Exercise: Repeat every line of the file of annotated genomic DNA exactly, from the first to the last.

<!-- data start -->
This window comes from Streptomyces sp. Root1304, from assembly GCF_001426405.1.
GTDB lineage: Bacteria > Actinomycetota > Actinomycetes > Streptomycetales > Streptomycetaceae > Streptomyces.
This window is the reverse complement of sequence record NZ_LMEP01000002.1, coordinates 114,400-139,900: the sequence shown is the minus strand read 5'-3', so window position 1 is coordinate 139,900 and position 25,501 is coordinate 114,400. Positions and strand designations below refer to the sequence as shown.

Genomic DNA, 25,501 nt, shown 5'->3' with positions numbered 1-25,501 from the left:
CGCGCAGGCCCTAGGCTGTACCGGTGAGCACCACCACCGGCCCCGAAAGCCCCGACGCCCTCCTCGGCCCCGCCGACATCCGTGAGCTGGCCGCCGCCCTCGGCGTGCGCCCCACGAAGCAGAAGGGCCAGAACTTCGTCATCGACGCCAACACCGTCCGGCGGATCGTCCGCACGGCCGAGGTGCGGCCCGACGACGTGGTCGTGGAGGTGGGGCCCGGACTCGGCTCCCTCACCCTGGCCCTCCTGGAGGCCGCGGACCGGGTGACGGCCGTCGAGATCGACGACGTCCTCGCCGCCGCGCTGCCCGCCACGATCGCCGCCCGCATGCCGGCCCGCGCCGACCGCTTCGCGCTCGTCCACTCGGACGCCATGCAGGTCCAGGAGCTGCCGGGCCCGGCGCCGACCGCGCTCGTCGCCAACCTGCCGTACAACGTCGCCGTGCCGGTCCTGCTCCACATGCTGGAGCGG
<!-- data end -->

This window comes from Streptomyces sp. Root1304, from assembly GCF_001426405.1.
GTDB lineage: Bacteria > Actinomycetota > Actinomycetes > Streptomycetales > Streptomycetaceae > Streptomyces.
This window is the reverse complement of sequence record NZ_LMEP01000002.1, coordinates 114,400-139,900: the sequence shown is the minus strand read 5'-3', so window position 1 is coordinate 139,900 and position 25,501 is coordinate 114,400. Positions and strand designations below refer to the sequence as shown.

Genomic DNA, 25,501 nt, shown 5'->3' with positions numbered 1-25,501 from the left:
CGCGCAGGCCCTAGGCTGTACCGGTGAGCACCACCACCGGCCCCGAAAGCCCCGACGCCCTCCTCGGCCCCGCCGACATCCGTGAGCTGGCCGCCGCCCTCGGCGTGCGCCCCACGAAGCAGAAGGGCCAGAACTTCGTCATCGACGCCAACACCGTCCGGCGGATCGTCCGCACGGCCGAGGTGCGGCCCGACGACGTGGTCGTGGAGGTGGGGCCCGGACTCGGCTCCCTCACCCTGGCCCTCCTGGAGGCCGCGGACCGGGTGACGGCCGTCGAGATCGACGACGTCCTCGCCGCCGCGCTGCCCGCCACGATCGCCGCCCGCATGCCGGCCCGCGCCGACCGCTTCGCGCTCGTCCACTCGGACGCCATGCAGGTCCAGGAGCTGCCGGGCCCGGCGCCGACCGCGCTCGTCGCCAACCTGCCGTACAACGTCGCCGTGCCGGTCCTGCTCCACATGCTGGAGCGG